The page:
SomethingToDo2

This ripper see-it-to-believe-it indie documentary paints an eclectic portrait of graffiti, street and installation art. Exit Through the Gift Shop begins as a broad overview of ultra contemporary styles then inconspicuously narrows into a study of one burgeoning artist and his weird and wonderful ways.

The ultimate strength of every documentary rests largely on its subject, and this one is a doozy — a blasé Frenchman named Thierry Guetta, who spends his life filming everything for no apparent reason before going on to become a celebrated modern art ‘genius’ in his own right.

Rather than saluting Guetta’s achievements or presenting his story in the context of a study about his talents Exit Through the Gift Shop goes the other way, raising serious questions about what it takes to become a revered artist and whether any nincompoop can crack the big time if they strike the right combination of variables.

Guetta’s gradual plight to stardom-of-sorts is brought to the screen in a compelling fashion, with lashings of twisted contemporary aesthetic enlivening the running time. It’s a one in a million success story and, oh yeah, and it might not actually be true.

Exit Through the Gift Shop was after all directed by renown out-there British artist Banksy, who has proven himself over the years to be not just a mighty talented individual but a serial prankster and troublemaker to boot. Banksy appears in the film but he can’t show you his face; not because he’s also a dentist but because some of his art-related high jinx could earn him serious time in the slammer.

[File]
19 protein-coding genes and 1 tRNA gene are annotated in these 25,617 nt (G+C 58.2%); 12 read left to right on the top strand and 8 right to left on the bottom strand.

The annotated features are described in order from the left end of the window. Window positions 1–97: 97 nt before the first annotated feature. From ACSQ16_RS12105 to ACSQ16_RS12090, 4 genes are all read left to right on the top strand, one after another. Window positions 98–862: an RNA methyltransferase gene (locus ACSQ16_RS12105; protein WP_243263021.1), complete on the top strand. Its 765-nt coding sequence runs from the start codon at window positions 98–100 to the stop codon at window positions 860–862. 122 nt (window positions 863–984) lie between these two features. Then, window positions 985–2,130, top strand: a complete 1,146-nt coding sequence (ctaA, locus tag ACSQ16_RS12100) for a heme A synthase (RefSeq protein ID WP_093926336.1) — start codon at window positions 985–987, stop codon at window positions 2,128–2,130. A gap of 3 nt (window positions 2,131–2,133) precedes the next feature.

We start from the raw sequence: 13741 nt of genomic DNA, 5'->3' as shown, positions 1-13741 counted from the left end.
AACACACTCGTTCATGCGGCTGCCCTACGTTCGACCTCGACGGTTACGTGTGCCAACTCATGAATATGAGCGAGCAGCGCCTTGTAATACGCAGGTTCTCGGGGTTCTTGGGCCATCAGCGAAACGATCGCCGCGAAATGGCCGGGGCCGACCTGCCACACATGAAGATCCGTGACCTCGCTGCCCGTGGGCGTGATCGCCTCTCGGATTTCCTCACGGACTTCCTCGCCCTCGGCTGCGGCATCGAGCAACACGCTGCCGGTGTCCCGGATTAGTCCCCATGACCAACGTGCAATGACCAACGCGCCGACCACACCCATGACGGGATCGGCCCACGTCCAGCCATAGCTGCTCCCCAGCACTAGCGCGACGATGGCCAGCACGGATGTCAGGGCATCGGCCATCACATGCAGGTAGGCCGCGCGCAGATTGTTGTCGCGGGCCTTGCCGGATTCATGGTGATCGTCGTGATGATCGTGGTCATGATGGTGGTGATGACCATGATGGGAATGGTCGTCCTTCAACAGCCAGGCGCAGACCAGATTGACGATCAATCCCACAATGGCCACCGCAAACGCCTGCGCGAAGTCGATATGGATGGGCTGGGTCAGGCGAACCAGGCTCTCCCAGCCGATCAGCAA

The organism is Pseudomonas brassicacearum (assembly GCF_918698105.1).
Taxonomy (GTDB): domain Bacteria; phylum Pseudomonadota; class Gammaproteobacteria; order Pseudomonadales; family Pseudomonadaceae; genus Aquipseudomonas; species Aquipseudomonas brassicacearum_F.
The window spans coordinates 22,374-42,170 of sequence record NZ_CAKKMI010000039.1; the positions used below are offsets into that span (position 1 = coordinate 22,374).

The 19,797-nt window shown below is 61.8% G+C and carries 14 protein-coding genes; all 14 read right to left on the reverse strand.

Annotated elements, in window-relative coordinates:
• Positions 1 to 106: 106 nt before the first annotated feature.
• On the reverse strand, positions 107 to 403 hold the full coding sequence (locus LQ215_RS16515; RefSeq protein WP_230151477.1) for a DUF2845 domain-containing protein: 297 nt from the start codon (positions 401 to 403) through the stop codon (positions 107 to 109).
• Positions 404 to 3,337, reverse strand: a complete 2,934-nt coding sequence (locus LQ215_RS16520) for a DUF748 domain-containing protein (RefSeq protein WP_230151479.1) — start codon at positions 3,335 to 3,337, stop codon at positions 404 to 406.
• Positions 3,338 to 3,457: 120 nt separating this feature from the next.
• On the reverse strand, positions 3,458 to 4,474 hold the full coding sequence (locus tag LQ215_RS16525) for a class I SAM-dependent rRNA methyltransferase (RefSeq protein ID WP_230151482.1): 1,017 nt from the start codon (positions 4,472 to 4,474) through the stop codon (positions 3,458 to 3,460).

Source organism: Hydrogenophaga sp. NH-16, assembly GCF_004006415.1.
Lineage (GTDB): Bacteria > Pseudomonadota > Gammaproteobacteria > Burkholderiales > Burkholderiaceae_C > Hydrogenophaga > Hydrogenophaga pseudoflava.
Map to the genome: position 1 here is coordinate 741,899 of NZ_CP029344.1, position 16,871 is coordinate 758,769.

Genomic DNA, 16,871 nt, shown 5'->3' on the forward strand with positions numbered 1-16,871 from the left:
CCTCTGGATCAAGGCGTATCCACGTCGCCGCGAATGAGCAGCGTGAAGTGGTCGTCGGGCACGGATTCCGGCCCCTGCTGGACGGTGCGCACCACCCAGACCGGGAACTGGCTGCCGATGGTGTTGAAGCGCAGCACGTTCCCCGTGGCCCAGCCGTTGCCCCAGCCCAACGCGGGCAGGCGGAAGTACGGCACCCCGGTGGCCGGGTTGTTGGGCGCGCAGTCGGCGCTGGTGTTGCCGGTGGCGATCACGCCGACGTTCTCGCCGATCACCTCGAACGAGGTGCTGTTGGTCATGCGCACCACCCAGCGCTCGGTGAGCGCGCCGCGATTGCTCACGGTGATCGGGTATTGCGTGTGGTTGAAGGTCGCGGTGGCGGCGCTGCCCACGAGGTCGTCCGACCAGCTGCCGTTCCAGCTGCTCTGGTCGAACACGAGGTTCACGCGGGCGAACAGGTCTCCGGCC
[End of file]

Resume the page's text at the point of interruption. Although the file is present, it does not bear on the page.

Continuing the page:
Director and renowned out-there British artist Banksy sprays the film with a feast of eye-catching art: striking stencils, kooky installation pieces, ultra contemporary takes on pop culture. The images are bold, subversise and anachronistic — great looking puzzles that challenge viewers to analyse them on their own wacky terms. A little like the film itself.

The details: Exit Through the Gift Shop is on limited release at Dendy Newtown in Sydney, the Palace George and Cinema Nova in Melbourne, Tribal Theatre in Brisbane and the Luna cinema in Leederville, Perth.

Peter Fray

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